177. Approve a contract for inmate housing at the South Correctional Entity (SCORE)? At the 3/21/2016 meeting, vote #45, the council initially approved an agreement with SCORE to house inmates. The current agreement expires on 12/31/2022. The Bellingham Police Department would like to continue the contract with SCORE, located in Des Moines, WA. The 164,000-square-foot facility has a staff of 150 full-time positions and the capacity to house 813 inmates. SCORE will be used as an option when restrictions prohibit the arrestee from being booked into Whatcom County jail. The booking fee is $50 and general population bed rate is $199 per day. The agreement expires on 12/31/2023. (AB23460) Approved 7-0
178. Extend the terms of the jail facility use agreement with Whatcom County? This amendment extends the terms of this agreement between Whatcom County and the City of Bellingham. All terms and conditions in the original contract and any previous amendments remain in full effect. They take effect on 7/1/2022 and terminates on 12/31/2023. (AB23461) Approved 7-0
179. Authorize the mayor to sign a joint funding agreement with the federal government for the operation and maintenance of stream gages? The city partners with U.S. Department of Interior/U.S. Geological Survey for the operation and maintenance of 11 stream gauges. The total cost of the program is $237,239: the city’s share is $200,411 and the federal government’s share is $36,828. The program monitors the stream flow discharges of Olsen Creek, Carpenter Creek, Euclid Creek, Silver Beach Creek, Brannian Creek, and the turbidity of Anderson Creek and the Middle Fork of the Nooksack River. This year, Squalicum Creek and Chuckanut Creek will be added to the monitoring program. The agreement runs from 10/1/2022 through 9/30/2023. (AB23462) Approved 7-0
180. Repeal the transportation network company services portion of the Bellingham Municipal Code? At the 9/28/2015 meeting, vote #180, the City Council voted to regulate the operations of transportation network companies (like Uber and Lyft) and drivers within Bellingham. On 3/31/2022, Governor Jay Inslee signed into law Engrossed Substitute House Bill (ESHB) 2076 to establish comprehensive state-wide regulations for transportation network companies and drivers operating in the state. The City Council must repeal Bellingham Municipal Code 6.55 because the state legislation preempts local regulation. ESHB 2076 does not preempt generally applicable taxes, fees or charges, such as local business and occupations tax, sales and use tax, excise tax or property tax and, therefore, the repeal of BMC 6.55 will not excuse any transportation network company or driver from such obligations. AB23443 (Ordinance 2022-09-022) Approved 7-0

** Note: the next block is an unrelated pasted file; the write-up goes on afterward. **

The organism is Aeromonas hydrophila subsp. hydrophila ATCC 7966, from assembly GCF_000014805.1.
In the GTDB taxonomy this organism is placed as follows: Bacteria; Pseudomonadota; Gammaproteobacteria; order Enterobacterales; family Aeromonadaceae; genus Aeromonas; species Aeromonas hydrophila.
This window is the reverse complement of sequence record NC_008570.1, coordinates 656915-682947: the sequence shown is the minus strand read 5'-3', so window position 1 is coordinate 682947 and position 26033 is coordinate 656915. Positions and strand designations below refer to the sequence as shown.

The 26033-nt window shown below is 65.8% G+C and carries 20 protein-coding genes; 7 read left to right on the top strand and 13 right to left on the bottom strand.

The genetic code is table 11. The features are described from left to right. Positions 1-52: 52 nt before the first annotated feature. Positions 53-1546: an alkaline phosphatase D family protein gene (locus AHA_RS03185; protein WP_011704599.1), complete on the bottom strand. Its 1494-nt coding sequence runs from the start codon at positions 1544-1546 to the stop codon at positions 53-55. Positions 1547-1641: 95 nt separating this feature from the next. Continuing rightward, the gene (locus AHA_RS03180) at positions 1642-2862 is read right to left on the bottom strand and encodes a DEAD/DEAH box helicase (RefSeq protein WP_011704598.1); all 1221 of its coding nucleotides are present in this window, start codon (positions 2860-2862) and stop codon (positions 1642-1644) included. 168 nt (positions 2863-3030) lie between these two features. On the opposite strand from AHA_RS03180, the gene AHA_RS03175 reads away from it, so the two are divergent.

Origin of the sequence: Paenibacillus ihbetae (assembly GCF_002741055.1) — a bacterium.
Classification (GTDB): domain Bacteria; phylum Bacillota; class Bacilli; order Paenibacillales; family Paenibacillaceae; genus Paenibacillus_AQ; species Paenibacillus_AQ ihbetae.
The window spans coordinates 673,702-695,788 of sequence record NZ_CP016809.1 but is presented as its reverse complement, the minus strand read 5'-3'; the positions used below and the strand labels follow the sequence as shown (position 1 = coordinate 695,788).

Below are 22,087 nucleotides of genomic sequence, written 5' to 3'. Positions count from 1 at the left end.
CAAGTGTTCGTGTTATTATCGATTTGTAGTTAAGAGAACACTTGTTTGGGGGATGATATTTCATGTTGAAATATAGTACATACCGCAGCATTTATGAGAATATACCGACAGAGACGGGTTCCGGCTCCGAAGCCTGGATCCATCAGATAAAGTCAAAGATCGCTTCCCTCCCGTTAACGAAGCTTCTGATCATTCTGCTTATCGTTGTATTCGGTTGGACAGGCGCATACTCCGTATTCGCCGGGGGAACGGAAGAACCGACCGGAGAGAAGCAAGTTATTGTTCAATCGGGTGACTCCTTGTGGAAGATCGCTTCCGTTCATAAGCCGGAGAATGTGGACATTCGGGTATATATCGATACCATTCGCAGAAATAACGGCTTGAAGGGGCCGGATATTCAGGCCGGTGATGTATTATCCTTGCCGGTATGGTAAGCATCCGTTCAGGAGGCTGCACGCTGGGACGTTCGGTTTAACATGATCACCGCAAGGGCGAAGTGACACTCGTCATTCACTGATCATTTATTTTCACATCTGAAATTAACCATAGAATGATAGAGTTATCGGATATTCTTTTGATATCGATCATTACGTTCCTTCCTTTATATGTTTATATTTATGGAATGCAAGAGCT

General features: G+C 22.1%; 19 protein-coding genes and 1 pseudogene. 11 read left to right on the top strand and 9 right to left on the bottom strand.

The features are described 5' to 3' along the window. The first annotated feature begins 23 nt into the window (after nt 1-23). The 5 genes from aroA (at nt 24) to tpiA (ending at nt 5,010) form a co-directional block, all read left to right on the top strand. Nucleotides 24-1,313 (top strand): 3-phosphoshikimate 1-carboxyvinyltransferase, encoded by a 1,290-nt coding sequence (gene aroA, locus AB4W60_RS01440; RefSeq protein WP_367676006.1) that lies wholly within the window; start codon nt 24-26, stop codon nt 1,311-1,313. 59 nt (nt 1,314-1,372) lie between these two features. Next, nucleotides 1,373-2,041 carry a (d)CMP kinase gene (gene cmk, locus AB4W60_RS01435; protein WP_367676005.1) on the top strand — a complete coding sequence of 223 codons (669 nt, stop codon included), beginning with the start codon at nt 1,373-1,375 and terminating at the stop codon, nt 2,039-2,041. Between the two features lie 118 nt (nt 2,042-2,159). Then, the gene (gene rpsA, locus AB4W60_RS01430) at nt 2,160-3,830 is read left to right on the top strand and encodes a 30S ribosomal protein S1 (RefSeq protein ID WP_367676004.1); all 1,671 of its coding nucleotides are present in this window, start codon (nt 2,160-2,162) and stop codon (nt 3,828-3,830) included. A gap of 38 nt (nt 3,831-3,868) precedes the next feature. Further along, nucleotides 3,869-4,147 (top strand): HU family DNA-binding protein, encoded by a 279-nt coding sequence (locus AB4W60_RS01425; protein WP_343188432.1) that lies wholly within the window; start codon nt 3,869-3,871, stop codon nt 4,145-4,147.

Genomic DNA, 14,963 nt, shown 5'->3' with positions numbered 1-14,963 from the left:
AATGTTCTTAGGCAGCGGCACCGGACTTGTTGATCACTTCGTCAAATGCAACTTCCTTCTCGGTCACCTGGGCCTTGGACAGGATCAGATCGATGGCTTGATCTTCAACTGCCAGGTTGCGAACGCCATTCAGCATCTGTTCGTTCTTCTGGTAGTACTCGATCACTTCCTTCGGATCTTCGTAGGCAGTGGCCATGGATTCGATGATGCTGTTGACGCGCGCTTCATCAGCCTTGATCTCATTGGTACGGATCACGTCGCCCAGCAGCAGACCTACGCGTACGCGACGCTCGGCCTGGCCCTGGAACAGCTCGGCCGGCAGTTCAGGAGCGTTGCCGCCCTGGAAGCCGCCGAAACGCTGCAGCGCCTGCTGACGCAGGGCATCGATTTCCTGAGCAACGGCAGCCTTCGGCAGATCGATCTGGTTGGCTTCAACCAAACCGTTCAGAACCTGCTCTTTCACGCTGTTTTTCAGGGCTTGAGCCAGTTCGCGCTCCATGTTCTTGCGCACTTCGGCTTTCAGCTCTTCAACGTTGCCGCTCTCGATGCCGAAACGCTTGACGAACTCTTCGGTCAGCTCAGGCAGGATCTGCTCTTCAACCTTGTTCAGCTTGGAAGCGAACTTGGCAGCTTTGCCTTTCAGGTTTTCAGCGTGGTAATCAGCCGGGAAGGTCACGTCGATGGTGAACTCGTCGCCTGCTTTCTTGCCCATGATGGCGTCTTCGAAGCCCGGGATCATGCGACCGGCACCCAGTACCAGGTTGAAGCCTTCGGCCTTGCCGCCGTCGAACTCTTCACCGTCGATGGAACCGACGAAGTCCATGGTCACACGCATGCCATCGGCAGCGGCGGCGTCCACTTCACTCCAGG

Action Taken at October 3, 2022 Meeting
Mayor Fleetwood and Chief Mertzig recognized and expressed gratitude for the quick actions and calm demeanor of Officer Dearborn, when confronted with an individual attempting suicide by cop over the weekend. The response displayed reflects extensive training and skills of Bellingham police officers.
Shall the council:
181. Approve the mayor’s appointment of Betty Sanchez to the Transportation Commission? She has lived in Bellingham for seven years, is a real estate managing broker and retired senior transportation planner with a land use and environmental planning certificate. She served as a senior transportation planner and project manager for 13 years and eight years as a planning commissioner. Her first term will expire on 10/3/2025 at which time she may be reappointed. (AB23466)Approved 7-0
182. Appropriate $4,830,451 for goods and services checks issued from September 16 through September 23, 2022? (AB23472) Approved 7-0
183. Appropriate $4,354,814 for payroll checks issued from September 1 through September 15, 2022? (AB23473) Approved 7-0